- “We need to stop taking the shortest-term view of economic policy. Credible nonpartisan analyses agree that even if deficit spending improves the GDP numbers in the short run, it makes us—and our kids—poorer in the long run. Balancing the budget isn’t merely an end in itself; it also means a more prosperous future for our children and grandchildren.”—Charles Blahous
- Spending growth should not exceed the rate of economic growth.
- Even with the sequester—and assuming very optimistic economic growth—CBO estimates that federal spending will grow at least 5 percent faster than the economy over the next decade (spending growth is estimated at 67 percent, economic growth at 62 percent).
- Using more realistic estimates, spending growth will likely outpace the revenues generated by economic activity by an even larger margin, creating even larger deficits and debt.
Sleight of Hand
Uses old markers and changes to the budget baselines to pretend we’re “almost there.” Neither the minor sequestration spending cuts nor the tax increase that was part of the “fiscal cliff” deal addresses the real problem of the growing size of government. Perpetuating this myth diverts attention from the urgent need to limit the growth of government spending so that it stays in line with private sector growth.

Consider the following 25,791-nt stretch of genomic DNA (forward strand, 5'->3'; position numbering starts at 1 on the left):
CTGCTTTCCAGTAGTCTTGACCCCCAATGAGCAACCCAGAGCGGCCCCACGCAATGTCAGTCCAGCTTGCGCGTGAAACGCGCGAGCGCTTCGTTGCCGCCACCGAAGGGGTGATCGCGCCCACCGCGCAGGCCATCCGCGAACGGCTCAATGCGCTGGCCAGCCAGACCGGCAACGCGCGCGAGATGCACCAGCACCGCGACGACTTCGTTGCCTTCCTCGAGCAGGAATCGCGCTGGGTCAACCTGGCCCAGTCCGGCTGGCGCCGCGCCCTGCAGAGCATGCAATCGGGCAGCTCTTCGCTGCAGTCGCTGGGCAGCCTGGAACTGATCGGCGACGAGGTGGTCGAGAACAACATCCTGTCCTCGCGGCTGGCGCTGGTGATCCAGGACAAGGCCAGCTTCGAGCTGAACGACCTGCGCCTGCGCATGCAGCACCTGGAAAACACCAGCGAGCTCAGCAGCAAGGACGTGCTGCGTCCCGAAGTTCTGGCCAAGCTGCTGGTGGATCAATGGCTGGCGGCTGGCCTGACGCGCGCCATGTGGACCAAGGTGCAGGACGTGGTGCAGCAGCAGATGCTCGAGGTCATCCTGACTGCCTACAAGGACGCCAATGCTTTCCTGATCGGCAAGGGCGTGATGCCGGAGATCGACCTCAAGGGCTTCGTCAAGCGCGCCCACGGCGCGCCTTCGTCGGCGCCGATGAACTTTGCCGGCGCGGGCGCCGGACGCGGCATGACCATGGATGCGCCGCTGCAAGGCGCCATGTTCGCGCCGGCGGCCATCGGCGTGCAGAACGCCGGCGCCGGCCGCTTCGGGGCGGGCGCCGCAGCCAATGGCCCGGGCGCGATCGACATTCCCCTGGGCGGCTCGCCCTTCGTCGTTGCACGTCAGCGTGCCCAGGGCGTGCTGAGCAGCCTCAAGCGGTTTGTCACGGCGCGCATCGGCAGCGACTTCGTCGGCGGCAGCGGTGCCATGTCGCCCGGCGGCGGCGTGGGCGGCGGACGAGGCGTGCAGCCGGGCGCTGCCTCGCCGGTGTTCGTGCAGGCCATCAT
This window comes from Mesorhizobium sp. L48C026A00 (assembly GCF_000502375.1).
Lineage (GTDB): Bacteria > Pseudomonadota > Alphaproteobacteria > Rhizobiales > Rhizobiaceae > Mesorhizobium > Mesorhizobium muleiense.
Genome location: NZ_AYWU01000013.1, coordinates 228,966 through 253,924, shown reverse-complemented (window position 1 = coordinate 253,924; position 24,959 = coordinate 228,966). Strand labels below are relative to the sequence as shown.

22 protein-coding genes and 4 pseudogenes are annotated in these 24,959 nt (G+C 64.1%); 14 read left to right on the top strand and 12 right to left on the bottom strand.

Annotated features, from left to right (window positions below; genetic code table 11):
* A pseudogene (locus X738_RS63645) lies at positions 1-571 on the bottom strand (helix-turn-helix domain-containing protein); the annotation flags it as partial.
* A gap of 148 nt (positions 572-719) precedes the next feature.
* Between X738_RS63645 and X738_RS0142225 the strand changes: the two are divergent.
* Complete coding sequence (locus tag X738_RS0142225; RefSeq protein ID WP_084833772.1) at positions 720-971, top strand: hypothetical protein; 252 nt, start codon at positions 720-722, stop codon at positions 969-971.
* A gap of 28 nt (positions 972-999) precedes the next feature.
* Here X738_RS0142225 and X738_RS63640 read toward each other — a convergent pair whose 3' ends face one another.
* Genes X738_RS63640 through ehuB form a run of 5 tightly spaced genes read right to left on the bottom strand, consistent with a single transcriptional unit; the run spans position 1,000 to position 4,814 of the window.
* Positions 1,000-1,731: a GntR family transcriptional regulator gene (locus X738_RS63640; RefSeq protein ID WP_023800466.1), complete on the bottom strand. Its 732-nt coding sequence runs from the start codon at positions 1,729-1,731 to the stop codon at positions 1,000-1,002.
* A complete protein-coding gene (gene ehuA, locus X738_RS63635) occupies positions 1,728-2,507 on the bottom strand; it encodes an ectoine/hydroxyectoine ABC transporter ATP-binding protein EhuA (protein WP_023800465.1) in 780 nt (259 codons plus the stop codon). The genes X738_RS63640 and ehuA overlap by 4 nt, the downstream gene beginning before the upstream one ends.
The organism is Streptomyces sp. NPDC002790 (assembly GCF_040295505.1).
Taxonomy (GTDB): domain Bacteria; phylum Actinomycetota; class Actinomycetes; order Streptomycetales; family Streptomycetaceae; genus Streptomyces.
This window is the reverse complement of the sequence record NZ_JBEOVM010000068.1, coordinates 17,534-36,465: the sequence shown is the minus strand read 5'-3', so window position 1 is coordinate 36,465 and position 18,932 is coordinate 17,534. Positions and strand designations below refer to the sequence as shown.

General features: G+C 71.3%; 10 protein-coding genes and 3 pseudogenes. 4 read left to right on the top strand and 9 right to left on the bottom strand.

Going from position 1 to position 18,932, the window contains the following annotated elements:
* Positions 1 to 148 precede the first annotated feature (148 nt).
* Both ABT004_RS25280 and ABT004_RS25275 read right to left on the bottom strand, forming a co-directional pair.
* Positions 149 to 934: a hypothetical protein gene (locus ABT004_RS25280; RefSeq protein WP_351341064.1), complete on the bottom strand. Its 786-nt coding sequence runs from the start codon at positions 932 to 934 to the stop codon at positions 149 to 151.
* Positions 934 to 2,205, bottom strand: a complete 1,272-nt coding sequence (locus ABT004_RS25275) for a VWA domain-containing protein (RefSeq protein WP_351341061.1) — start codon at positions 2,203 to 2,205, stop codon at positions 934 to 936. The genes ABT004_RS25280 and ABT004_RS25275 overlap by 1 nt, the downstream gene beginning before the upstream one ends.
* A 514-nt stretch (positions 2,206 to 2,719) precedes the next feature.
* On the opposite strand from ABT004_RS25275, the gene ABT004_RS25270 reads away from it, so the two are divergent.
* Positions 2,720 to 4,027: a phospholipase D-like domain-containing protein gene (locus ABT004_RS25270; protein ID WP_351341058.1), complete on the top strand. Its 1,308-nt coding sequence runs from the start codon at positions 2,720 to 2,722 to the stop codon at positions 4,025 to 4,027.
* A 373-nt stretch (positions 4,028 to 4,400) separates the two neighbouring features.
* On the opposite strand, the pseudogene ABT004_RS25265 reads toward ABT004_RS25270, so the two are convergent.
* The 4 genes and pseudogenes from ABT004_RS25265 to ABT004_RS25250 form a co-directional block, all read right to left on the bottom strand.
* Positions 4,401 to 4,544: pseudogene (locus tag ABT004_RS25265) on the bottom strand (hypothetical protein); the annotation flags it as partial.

- CBO’s baseline projections of improvements in near-term deficits to under $1 trillion annually are based on unrealistically optimistic assumptions of both economic growth and tax revenues. Yet even under these assumptions, deficits will still total $7 trillion over the next decade.
- A mere reduction in the rate of growth of spending that fails to reduce the size of government as a share of the economy merely slows the nation’s progress to fiscal crisis.
How Do We Get There?
A “balanced approach” that relies heavily on tax increases rather than controlling spending is less likely to succeed than fiscal reform that focuses on controlling spending. Limiting tax and debt burdens requires that government spending growth be slower than the growth of the private sector.
- Data from 21 OECD countries from 1970 to 2010 show that fiscal adjustments based mostly on spending cuts were far more likely to be successful at reducing debt and increasing economic growth than those that relied more on tax increases. This was particularly true when spending cuts were combined with policies that increased competitiveness.
REQUIREMENTS OF A SERIOUS BUDGET